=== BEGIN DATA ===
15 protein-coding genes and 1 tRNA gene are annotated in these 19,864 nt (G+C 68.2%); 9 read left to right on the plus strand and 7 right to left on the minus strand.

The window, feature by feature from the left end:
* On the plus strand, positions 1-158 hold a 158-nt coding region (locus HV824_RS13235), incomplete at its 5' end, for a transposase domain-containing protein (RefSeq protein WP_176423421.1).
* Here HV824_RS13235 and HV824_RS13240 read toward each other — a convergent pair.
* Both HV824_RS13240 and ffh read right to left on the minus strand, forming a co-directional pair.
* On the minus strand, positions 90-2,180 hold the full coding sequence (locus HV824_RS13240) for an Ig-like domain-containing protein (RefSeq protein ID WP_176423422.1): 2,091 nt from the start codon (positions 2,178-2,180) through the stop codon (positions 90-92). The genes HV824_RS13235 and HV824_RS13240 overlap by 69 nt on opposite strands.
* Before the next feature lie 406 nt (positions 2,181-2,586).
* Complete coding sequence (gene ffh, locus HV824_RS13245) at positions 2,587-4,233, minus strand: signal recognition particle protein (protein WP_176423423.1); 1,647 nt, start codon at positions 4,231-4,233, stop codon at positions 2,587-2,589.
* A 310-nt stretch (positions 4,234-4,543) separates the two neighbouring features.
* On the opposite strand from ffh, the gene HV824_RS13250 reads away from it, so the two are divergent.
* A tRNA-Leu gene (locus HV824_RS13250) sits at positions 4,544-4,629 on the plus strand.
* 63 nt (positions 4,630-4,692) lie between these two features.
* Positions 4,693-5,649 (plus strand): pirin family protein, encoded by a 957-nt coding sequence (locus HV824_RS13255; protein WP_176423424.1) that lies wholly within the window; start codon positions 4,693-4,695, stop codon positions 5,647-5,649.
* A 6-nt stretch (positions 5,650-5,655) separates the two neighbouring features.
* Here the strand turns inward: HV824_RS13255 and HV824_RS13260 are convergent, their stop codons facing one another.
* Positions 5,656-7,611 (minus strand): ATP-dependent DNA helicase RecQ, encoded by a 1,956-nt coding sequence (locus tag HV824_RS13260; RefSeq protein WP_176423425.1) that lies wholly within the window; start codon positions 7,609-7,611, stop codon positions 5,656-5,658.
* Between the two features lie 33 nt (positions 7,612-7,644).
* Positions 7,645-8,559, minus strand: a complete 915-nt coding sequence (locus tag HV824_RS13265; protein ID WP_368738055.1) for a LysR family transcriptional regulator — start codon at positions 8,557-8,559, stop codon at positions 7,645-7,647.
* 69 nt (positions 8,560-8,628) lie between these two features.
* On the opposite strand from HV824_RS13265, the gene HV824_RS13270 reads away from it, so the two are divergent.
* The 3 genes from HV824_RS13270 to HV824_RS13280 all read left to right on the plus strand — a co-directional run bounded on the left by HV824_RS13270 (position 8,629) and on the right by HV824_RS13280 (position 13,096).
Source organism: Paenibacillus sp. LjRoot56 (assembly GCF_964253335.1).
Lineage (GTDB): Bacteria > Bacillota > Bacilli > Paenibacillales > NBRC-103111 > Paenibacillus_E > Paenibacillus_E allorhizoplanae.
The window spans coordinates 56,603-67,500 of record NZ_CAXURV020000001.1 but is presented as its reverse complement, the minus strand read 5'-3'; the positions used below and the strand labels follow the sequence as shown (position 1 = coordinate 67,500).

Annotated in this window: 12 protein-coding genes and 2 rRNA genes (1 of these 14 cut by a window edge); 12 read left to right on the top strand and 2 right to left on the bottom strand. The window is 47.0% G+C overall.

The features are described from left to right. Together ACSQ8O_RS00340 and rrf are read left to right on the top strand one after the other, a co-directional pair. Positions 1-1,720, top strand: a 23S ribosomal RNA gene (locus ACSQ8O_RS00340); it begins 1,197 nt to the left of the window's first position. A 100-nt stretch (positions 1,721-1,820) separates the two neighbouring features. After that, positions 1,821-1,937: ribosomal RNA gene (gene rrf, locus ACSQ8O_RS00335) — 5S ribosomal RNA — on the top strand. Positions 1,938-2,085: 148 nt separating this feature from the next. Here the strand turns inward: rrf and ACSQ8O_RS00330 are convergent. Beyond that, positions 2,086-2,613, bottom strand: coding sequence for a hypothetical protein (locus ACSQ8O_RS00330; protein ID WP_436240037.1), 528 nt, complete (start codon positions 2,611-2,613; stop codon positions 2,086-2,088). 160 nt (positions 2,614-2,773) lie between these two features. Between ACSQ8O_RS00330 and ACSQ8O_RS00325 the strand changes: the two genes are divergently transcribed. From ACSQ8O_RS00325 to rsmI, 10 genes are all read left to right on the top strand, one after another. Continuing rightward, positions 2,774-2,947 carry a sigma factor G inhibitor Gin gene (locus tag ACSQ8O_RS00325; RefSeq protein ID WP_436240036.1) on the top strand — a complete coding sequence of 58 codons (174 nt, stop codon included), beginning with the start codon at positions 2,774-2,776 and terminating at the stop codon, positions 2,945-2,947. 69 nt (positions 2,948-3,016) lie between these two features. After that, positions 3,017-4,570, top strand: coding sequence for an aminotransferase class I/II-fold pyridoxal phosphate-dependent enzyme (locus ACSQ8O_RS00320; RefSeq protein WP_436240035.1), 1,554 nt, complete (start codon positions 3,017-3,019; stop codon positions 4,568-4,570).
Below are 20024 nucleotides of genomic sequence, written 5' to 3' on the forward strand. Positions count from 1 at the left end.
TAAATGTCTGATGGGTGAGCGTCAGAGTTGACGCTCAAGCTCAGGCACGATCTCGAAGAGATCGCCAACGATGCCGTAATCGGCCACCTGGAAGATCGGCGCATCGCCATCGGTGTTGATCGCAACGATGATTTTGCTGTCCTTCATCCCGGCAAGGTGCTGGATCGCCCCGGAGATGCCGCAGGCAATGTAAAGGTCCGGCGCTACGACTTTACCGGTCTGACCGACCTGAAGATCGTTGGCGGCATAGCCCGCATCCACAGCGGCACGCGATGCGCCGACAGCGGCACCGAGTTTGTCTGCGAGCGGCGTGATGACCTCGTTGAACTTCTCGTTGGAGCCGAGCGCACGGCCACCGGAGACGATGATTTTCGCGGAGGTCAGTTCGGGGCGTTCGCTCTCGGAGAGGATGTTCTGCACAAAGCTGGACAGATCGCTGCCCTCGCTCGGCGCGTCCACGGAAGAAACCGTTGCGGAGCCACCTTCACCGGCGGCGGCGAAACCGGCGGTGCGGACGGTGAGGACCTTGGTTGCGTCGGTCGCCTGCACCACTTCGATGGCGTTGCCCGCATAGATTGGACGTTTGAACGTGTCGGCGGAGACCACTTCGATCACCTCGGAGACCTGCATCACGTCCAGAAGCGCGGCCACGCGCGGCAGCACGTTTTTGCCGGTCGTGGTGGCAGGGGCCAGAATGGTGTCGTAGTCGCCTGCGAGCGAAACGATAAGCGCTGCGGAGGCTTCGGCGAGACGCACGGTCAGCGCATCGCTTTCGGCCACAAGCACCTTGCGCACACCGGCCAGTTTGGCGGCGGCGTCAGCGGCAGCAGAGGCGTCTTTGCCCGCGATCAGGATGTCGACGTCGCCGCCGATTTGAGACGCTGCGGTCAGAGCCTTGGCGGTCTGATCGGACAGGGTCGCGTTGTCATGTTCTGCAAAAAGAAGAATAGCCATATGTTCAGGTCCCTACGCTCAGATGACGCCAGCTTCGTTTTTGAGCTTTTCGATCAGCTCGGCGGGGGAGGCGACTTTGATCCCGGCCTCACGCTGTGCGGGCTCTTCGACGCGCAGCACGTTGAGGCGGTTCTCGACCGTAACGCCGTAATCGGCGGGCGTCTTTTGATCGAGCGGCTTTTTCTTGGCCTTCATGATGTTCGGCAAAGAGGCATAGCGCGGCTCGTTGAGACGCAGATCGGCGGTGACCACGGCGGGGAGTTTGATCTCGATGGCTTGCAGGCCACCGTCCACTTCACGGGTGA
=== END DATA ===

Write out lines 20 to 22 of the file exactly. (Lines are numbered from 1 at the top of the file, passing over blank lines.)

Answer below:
* On the opposite strand from HV824_RS13265, the gene HV824_RS13270 reads away from it, so the two are divergent.
* The 3 genes from HV824_RS13270 to HV824_RS13280 all read left to right on the plus strand — a co-directional run bounded on the left by HV824_RS13270 (position 8,629) and on the right by HV824_RS13280 (position 13,096).
Source organism: Paenibacillus sp. LjRoot56 (assembly GCF_964253335.1).